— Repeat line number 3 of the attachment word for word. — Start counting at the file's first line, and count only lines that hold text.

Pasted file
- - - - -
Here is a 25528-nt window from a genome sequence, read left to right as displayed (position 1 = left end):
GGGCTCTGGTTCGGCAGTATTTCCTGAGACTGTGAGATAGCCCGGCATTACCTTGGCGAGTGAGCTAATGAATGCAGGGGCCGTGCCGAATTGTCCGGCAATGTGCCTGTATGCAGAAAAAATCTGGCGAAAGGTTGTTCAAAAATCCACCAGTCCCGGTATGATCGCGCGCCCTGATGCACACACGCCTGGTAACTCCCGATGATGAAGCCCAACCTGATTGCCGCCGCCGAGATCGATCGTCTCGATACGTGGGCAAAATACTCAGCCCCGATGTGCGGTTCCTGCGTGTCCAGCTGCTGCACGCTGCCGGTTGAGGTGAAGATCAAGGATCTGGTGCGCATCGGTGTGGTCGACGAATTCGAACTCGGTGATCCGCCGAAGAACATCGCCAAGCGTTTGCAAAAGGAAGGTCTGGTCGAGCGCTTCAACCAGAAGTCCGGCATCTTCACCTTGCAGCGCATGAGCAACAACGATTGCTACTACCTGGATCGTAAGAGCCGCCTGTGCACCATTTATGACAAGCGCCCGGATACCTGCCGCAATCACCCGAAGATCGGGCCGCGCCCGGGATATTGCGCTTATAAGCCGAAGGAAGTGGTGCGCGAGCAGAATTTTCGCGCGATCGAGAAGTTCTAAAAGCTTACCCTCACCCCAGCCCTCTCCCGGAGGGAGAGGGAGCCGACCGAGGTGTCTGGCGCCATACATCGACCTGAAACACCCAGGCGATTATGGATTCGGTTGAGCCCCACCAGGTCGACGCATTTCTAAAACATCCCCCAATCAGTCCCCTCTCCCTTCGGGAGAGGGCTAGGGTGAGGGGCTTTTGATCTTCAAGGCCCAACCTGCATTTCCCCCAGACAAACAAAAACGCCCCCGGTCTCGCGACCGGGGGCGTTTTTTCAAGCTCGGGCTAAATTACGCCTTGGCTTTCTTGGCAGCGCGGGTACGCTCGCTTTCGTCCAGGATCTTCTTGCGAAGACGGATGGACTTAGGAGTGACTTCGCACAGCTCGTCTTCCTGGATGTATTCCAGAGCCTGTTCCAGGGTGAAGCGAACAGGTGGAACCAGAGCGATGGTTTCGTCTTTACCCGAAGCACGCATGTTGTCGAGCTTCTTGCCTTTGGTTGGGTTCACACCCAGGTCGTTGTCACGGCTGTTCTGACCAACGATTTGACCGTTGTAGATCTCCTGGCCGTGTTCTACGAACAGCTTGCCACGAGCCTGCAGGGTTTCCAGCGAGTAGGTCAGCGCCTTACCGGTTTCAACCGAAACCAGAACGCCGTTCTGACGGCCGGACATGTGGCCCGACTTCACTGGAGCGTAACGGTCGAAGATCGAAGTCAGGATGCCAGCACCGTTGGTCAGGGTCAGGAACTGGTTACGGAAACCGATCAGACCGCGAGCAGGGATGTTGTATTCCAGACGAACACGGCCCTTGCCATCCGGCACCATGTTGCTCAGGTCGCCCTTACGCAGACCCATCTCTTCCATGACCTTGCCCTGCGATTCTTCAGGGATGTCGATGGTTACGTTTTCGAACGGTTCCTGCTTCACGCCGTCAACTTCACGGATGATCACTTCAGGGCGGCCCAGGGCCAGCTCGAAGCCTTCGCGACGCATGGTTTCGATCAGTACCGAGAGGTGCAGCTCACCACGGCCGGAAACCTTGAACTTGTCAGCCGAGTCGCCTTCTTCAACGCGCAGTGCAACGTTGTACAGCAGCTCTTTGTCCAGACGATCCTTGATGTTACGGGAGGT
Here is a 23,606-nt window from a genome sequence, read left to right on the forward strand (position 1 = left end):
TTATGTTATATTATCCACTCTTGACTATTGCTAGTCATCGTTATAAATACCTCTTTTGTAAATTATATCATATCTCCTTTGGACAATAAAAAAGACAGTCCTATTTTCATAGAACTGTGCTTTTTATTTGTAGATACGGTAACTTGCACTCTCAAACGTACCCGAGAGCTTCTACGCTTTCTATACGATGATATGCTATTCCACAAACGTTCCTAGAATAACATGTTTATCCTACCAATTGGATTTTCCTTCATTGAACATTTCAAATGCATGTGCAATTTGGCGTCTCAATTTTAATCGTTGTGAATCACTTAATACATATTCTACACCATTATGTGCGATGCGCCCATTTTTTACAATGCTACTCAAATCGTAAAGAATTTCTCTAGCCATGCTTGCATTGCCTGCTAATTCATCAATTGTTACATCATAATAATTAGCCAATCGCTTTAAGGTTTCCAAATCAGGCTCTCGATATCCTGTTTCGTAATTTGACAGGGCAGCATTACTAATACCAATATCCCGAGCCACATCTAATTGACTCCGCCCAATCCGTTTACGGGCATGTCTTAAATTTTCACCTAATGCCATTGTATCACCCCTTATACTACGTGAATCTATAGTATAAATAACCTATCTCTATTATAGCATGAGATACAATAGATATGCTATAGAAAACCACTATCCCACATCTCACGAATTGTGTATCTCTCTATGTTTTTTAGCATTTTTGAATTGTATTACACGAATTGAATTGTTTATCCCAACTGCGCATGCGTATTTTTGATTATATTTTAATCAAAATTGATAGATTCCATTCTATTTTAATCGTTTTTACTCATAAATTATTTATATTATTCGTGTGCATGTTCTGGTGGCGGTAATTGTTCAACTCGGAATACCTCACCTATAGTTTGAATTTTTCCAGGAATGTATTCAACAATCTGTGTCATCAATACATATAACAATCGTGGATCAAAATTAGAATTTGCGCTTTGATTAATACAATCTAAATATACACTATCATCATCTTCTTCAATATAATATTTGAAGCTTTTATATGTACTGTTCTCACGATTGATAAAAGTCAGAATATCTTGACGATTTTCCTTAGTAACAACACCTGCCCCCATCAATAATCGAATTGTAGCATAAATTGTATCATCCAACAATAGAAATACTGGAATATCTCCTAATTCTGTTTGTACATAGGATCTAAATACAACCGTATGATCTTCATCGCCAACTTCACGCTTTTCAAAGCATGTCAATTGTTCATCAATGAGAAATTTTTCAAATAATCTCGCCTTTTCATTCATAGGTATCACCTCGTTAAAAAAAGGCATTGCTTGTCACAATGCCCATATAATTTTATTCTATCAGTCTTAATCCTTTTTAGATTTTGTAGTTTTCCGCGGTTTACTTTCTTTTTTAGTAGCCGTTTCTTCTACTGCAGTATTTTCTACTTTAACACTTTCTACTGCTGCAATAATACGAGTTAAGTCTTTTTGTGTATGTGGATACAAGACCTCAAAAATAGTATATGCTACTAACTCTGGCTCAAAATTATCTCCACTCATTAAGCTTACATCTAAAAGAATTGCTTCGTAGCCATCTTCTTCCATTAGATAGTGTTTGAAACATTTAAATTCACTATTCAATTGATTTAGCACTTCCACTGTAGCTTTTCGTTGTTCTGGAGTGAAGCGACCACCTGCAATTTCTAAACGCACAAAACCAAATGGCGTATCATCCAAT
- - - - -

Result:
Here is a 23,606-nt window from a genome sequence, read left to right on the forward strand (position 1 = left end):